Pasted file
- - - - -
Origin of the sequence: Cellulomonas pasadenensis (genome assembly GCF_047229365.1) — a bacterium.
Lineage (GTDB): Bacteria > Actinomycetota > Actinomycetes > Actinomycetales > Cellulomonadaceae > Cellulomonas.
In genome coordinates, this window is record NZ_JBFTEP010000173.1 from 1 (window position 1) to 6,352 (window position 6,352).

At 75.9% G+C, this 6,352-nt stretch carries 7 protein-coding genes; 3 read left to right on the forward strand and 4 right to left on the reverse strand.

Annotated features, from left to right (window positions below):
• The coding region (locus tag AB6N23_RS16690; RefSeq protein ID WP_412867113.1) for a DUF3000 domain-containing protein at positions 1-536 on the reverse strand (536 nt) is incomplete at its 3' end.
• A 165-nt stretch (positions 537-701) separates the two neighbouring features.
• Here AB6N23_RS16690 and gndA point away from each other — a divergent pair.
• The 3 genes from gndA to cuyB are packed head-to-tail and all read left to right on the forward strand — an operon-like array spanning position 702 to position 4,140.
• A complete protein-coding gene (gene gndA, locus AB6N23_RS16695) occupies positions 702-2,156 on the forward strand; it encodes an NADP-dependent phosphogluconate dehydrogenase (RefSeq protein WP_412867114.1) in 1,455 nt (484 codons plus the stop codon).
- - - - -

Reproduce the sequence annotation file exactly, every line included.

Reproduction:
Origin of the sequence: Cellulomonas pasadenensis (genome assembly GCF_047229365.1) — a bacterium.
Lineage (GTDB): Bacteria > Actinomycetota > Actinomycetes > Actinomycetales > Cellulomonadaceae > Cellulomonas.
In genome coordinates, this window is record NZ_JBFTEP010000173.1 from 1 (window position 1) to 6,352 (window position 6,352).

At 75.9% G+C, this 6,352-nt stretch carries 7 protein-coding genes; 3 read left to right on the forward strand and 4 right to left on the reverse strand.

Annotated features, from left to right (window positions below):
• The coding region (locus tag AB6N23_RS16690; RefSeq protein ID WP_412867113.1) for a DUF3000 domain-containing protein at positions 1-536 on the reverse strand (536 nt) is incomplete at its 3' end.
• A 165-nt stretch (positions 537-701) separates the two neighbouring features.
• Here AB6N23_RS16690 and gndA point away from each other — a divergent pair.
• The 3 genes from gndA to cuyB are packed head-to-tail and all read left to right on the forward strand — an operon-like array spanning position 702 to position 4,140.
• A complete protein-coding gene (gene gndA, locus AB6N23_RS16695) occupies positions 702-2,156 on the forward strand; it encodes an NADP-dependent phosphogluconate dehydrogenase (RefSeq protein WP_412867114.1) in 1,455 nt (484 codons plus the stop codon).